I literally paused a podcast a quarter of the way through earlier this summer and started scheduling a meeting with my advisor for the next day, preparing to register for classes and just overall began resuming being an adult. The podcast I was listening to wasn’t even some life-changing advice, it was just some casual banter about what the hosts were doing that day or something, but it made me realize that I had basically let my willpower atrophy until simple responsibilities felt overwhelming. It probably has a lot to do with anxiety, but I guess I was sort of raised to not frame every problem I have in terms of mental health issues, for better or for worse. So, I decided right then and there that I was tired of feeling like a timid kid and that I wanted to start doing little things every day to build back up my “responsibility willpower” and feel more like a functioning independent person. And here I am a month or two later, 16 credit hours, staying on top of all my assignments, the most consistent sleep schedule I’ve had in years, and also with two new titles that include the word “teacher.”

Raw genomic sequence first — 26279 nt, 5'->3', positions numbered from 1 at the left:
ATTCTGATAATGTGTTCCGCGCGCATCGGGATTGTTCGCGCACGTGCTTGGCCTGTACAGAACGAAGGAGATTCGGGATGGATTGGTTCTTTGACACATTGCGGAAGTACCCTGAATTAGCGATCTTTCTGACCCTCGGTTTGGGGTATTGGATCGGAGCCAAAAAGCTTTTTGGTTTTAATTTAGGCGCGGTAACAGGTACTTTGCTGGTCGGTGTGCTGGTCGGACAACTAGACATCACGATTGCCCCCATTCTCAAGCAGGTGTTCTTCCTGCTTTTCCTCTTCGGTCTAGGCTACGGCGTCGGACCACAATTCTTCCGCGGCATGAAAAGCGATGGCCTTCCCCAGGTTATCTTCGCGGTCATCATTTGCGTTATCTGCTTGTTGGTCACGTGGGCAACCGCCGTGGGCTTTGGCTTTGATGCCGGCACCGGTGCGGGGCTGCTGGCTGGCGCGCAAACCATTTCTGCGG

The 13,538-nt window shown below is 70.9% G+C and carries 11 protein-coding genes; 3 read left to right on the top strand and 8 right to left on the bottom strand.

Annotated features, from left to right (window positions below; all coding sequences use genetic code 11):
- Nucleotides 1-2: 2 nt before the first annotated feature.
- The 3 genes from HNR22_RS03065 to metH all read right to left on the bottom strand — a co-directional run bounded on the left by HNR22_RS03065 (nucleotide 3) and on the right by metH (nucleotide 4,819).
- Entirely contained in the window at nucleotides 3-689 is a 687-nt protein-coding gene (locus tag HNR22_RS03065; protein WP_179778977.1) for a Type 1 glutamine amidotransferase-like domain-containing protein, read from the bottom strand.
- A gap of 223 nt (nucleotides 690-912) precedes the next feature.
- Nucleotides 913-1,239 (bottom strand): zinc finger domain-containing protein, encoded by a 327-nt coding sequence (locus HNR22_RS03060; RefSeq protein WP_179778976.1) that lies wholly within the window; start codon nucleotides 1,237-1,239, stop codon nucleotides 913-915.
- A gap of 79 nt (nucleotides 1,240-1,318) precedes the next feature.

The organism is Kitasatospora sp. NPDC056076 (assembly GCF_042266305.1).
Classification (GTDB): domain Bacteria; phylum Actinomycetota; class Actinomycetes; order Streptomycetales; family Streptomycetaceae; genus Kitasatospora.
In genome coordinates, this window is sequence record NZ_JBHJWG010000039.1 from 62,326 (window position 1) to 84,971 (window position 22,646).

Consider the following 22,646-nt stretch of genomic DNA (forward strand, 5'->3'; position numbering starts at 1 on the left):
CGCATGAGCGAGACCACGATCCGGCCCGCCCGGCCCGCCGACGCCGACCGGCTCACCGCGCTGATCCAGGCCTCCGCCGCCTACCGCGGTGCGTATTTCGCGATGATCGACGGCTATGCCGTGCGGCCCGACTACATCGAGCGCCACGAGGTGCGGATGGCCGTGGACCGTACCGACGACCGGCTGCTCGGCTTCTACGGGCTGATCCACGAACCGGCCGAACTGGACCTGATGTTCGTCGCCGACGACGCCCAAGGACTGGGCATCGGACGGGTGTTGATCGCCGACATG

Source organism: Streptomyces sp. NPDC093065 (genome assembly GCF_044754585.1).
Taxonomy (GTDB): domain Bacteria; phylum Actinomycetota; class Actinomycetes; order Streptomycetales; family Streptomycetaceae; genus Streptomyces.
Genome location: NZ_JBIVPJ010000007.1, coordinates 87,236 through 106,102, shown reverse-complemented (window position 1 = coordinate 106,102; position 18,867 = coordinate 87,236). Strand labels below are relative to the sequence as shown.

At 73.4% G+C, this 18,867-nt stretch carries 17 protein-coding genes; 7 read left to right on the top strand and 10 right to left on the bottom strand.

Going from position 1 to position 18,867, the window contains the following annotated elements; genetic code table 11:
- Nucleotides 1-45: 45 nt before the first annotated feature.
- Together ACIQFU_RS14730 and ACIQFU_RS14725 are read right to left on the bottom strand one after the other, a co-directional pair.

I think you’ve probably gleaned the fact that I love learning by now, but I never really saw myself as a teacher. I’m a generally reserved, introverted person and it takes a lot of mental energy for me to be in a place of leadership over a group. I signed up for yoga teacher training a year ago because I wanted to learn, not because I necessarily wanted to teach. I’m very happy to say a year later that I made it through the training, led a 1.5-hour Ashtanga class, created and taught my very own class, and passed a 15 page test (that took me three hours) on my first try. It wasn’t easy at any point, but I’m so happy I did it, and I’m even a bit less intimidated by the teaching aspect with some experience under my belt. However, I’m still in it primarily for the learning, and if I’m being honest, I think any good teacher is a teacher that wants to learn from teaching and teach to learn.